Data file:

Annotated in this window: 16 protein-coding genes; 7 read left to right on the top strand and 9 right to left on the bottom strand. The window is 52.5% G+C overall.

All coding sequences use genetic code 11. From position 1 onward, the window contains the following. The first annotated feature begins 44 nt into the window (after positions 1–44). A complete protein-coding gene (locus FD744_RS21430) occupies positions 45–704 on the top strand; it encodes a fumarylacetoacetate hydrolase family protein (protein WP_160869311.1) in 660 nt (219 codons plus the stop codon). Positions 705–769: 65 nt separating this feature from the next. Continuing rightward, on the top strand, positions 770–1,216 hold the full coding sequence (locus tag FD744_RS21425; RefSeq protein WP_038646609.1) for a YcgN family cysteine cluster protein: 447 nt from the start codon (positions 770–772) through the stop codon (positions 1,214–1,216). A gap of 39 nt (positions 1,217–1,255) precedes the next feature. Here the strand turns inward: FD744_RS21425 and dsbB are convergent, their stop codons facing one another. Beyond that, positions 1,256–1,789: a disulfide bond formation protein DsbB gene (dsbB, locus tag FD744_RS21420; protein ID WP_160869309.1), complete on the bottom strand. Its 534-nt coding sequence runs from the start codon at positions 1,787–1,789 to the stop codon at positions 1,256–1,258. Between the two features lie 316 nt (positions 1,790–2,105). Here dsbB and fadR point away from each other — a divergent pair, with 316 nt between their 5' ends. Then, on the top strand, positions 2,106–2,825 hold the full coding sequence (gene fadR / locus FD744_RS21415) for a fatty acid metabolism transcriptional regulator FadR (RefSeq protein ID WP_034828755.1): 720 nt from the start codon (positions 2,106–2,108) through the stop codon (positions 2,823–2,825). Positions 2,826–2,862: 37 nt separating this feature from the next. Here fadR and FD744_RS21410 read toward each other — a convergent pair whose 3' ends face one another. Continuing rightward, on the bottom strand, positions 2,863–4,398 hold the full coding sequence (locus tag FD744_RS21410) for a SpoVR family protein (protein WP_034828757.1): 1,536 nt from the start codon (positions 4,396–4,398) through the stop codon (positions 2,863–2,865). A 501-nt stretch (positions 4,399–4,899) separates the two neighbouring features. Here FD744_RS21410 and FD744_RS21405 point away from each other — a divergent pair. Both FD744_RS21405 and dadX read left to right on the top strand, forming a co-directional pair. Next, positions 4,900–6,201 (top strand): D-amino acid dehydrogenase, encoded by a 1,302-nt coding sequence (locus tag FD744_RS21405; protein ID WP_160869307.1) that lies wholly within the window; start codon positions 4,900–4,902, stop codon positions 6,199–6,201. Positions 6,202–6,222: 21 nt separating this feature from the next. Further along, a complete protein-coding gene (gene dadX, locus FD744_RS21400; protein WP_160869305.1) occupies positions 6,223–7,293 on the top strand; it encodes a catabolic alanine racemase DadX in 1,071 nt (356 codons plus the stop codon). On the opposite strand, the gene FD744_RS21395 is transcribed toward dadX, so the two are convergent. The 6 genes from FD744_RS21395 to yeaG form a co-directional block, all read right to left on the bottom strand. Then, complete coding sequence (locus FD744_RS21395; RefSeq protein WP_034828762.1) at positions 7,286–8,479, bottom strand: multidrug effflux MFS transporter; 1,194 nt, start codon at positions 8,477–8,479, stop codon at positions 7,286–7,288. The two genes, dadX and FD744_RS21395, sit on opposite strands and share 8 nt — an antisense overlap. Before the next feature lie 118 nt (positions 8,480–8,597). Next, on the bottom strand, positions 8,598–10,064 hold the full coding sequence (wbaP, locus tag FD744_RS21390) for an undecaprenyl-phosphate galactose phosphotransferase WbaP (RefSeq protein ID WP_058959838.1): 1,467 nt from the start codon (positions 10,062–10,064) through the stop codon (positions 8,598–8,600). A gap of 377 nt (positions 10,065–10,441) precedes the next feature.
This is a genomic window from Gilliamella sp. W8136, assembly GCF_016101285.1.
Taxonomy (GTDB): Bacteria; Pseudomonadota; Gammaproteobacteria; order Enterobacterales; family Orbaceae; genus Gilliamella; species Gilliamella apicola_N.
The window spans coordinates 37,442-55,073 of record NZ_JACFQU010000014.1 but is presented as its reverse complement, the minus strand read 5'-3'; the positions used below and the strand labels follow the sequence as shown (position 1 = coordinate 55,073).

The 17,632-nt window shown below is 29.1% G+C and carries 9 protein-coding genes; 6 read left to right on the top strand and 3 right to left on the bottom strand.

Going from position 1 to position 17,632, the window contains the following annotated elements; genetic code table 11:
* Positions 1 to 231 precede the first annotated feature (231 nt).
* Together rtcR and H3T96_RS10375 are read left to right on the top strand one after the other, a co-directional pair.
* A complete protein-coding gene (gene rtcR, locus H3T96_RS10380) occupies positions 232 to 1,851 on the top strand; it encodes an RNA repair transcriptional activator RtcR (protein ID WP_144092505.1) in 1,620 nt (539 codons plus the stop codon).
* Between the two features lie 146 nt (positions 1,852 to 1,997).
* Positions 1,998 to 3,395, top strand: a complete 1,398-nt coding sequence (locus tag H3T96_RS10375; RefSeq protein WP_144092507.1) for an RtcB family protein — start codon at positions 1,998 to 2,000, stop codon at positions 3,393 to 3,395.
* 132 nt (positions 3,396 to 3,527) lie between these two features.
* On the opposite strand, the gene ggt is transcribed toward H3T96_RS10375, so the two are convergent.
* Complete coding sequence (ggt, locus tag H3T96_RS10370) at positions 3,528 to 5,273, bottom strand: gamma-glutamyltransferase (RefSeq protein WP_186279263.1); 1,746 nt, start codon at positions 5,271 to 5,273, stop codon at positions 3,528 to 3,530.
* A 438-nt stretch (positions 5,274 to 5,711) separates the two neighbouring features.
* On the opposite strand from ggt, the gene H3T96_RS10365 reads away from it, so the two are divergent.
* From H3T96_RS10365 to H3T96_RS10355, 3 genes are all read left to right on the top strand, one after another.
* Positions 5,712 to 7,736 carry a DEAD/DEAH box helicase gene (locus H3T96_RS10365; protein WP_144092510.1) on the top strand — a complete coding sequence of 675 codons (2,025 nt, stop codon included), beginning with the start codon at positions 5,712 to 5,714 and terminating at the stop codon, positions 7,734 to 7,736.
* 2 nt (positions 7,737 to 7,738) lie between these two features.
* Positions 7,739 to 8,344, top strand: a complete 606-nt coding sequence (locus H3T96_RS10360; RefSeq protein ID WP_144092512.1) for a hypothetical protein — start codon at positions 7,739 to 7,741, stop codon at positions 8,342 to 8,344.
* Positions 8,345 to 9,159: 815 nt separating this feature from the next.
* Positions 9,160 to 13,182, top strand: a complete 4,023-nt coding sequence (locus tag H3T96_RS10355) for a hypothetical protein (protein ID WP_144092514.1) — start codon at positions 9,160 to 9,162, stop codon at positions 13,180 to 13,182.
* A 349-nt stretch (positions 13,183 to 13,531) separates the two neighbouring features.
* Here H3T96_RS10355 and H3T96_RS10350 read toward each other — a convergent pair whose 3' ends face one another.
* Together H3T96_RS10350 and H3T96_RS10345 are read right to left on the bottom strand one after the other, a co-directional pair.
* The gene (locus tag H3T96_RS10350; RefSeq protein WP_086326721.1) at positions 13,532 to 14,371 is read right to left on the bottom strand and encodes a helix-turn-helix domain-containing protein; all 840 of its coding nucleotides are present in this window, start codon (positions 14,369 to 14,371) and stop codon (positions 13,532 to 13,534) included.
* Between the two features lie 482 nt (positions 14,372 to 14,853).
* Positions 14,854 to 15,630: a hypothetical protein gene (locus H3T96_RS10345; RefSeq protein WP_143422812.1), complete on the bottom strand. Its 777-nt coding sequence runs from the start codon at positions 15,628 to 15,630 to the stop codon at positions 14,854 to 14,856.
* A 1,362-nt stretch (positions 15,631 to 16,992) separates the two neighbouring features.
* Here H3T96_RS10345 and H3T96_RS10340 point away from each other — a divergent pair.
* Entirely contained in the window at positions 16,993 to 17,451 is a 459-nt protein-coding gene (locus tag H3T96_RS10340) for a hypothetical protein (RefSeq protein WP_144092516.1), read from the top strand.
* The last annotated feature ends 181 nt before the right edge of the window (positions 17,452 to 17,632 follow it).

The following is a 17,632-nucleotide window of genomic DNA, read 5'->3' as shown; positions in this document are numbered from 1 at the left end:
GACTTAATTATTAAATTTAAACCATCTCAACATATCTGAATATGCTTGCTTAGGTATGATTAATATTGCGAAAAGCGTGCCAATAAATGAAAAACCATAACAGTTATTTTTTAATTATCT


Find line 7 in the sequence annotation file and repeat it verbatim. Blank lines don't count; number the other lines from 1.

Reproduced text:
Going from position 1 to position 17,632, the window contains the following annotated elements; genetic code table 11: